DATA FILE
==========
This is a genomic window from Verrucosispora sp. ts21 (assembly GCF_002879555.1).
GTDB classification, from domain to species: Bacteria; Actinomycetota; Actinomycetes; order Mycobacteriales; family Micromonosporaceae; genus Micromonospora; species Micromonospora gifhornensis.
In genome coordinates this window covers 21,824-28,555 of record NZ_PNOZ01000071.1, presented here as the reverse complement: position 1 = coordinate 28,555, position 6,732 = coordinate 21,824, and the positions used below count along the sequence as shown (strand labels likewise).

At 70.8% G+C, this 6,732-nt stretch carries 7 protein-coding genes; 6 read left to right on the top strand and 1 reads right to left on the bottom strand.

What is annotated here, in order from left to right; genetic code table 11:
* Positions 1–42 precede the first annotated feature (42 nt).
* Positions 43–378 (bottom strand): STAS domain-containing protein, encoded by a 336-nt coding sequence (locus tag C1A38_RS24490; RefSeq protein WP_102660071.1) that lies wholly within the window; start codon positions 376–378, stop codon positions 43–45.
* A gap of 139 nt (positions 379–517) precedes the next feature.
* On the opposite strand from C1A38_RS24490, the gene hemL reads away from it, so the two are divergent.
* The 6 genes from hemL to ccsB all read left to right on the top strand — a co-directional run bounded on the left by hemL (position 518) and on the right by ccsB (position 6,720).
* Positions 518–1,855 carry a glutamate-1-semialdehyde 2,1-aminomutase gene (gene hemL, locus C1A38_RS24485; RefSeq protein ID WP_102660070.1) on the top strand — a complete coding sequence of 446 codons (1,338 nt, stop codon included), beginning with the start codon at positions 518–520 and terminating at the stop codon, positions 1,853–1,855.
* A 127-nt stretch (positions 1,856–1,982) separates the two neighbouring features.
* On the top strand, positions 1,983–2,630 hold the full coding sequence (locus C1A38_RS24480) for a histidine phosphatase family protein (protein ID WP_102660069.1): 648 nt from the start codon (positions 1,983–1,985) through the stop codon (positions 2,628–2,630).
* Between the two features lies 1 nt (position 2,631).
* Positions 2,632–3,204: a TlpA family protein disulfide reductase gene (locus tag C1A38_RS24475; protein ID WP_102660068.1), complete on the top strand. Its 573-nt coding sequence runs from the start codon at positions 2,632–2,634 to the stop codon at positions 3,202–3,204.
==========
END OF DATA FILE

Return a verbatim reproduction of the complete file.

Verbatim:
This is a genomic window from Verrucosispora sp. ts21 (assembly GCF_002879555.1).
GTDB classification, from domain to species: Bacteria; Actinomycetota; Actinomycetes; order Mycobacteriales; family Micromonosporaceae; genus Micromonospora; species Micromonospora gifhornensis.
In genome coordinates this window covers 21,824-28,555 of record NZ_PNOZ01000071.1, presented here as the reverse complement: position 1 = coordinate 28,555, position 6,732 = coordinate 21,824, and the positions used below count along the sequence as shown (strand labels likewise).

At 70.8% G+C, this 6,732-nt stretch carries 7 protein-coding genes; 6 read left to right on the top strand and 1 reads right to left on the bottom strand.

What is annotated here, in order from left to right; genetic code table 11:
* Positions 1–42 precede the first annotated feature (42 nt).
* Positions 43–378 (bottom strand): STAS domain-containing protein, encoded by a 336-nt coding sequence (locus tag C1A38_RS24490; RefSeq protein WP_102660071.1) that lies wholly within the window; start codon positions 376–378, stop codon positions 43–45.
* A gap of 139 nt (positions 379–517) precedes the next feature.
* On the opposite strand from C1A38_RS24490, the gene hemL reads away from it, so the two are divergent.
* The 6 genes from hemL to ccsB all read left to right on the top strand — a co-directional run bounded on the left by hemL (position 518) and on the right by ccsB (position 6,720).
* Positions 518–1,855 carry a glutamate-1-semialdehyde 2,1-aminomutase gene (gene hemL, locus C1A38_RS24485; RefSeq protein ID WP_102660070.1) on the top strand — a complete coding sequence of 446 codons (1,338 nt, stop codon included), beginning with the start codon at positions 518–520 and terminating at the stop codon, positions 1,853–1,855.
* A 127-nt stretch (positions 1,856–1,982) separates the two neighbouring features.
* On the top strand, positions 1,983–2,630 hold the full coding sequence (locus C1A38_RS24480) for a histidine phosphatase family protein (protein ID WP_102660069.1): 648 nt from the start codon (positions 1,983–1,985) through the stop codon (positions 2,628–2,630).
* Between the two features lies 1 nt (position 2,631).
* Positions 2,632–3,204: a TlpA family protein disulfide reductase gene (locus tag C1A38_RS24475; protein ID WP_102660068.1), complete on the top strand. Its 573-nt coding sequence runs from the start codon at positions 2,632–2,634 to the stop codon at positions 3,202–3,204.